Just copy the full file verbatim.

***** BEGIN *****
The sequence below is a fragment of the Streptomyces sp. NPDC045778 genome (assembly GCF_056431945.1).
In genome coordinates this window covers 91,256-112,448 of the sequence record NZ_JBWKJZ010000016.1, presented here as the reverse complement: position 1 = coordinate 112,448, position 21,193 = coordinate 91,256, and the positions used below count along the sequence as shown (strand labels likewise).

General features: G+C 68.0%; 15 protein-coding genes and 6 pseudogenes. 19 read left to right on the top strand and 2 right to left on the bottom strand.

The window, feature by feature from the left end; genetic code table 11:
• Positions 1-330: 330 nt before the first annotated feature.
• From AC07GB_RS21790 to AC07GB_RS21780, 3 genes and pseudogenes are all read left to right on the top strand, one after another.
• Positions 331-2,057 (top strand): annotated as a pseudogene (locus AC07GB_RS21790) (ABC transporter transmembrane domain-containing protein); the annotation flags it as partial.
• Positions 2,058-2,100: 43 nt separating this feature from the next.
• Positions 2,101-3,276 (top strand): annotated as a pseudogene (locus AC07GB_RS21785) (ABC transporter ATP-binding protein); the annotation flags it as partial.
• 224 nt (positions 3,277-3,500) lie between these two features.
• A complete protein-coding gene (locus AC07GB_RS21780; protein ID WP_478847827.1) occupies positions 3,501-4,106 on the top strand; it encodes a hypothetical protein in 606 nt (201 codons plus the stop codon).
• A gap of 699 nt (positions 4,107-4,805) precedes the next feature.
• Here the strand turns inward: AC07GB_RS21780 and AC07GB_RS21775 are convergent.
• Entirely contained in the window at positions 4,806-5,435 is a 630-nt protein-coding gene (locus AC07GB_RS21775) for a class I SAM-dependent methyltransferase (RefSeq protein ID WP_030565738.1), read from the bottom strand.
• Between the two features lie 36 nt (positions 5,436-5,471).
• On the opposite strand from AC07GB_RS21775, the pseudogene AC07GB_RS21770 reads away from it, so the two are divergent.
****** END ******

The sequence below is a fragment of the Streptomyces sp. NPDC045778 genome (assembly GCF_056431945.1).
In genome coordinates this window covers 91,256-112,448 of the sequence record NZ_JBWKJZ010000016.1, presented here as the reverse complement: position 1 = coordinate 112,448, position 21,193 = coordinate 91,256, and the positions used below count along the sequence as shown (strand labels likewise).

General features: G+C 68.0%; 15 protein-coding genes and 6 pseudogenes. 19 read left to right on the top strand and 2 right to left on the bottom strand.

The window, feature by feature from the left end; genetic code table 11:
• Positions 1-330: 330 nt before the first annotated feature.
• From AC07GB_RS21790 to AC07GB_RS21780, 3 genes and pseudogenes are all read left to right on the top strand, one after another.
• Positions 331-2,057 (top strand): annotated as a pseudogene (locus AC07GB_RS21790) (ABC transporter transmembrane domain-containing protein); the annotation flags it as partial.
• Positions 2,058-2,100: 43 nt separating this feature from the next.
• Positions 2,101-3,276 (top strand): annotated as a pseudogene (locus AC07GB_RS21785) (ABC transporter ATP-binding protein); the annotation flags it as partial.
• 224 nt (positions 3,277-3,500) lie between these two features.
• A complete protein-coding gene (locus AC07GB_RS21780; protein ID WP_478847827.1) occupies positions 3,501-4,106 on the top strand; it encodes a hypothetical protein in 606 nt (201 codons plus the stop codon).
• A gap of 699 nt (positions 4,107-4,805) precedes the next feature.
• Here the strand turns inward: AC07GB_RS21780 and AC07GB_RS21775 are convergent.
• Entirely contained in the window at positions 4,806-5,435 is a 630-nt protein-coding gene (locus AC07GB_RS21775) for a class I SAM-dependent methyltransferase (RefSeq protein ID WP_030565738.1), read from the bottom strand.
• Between the two features lie 36 nt (positions 5,436-5,471).
• On the opposite strand from AC07GB_RS21775, the pseudogene AC07GB_RS21770 reads away from it, so the two are divergent.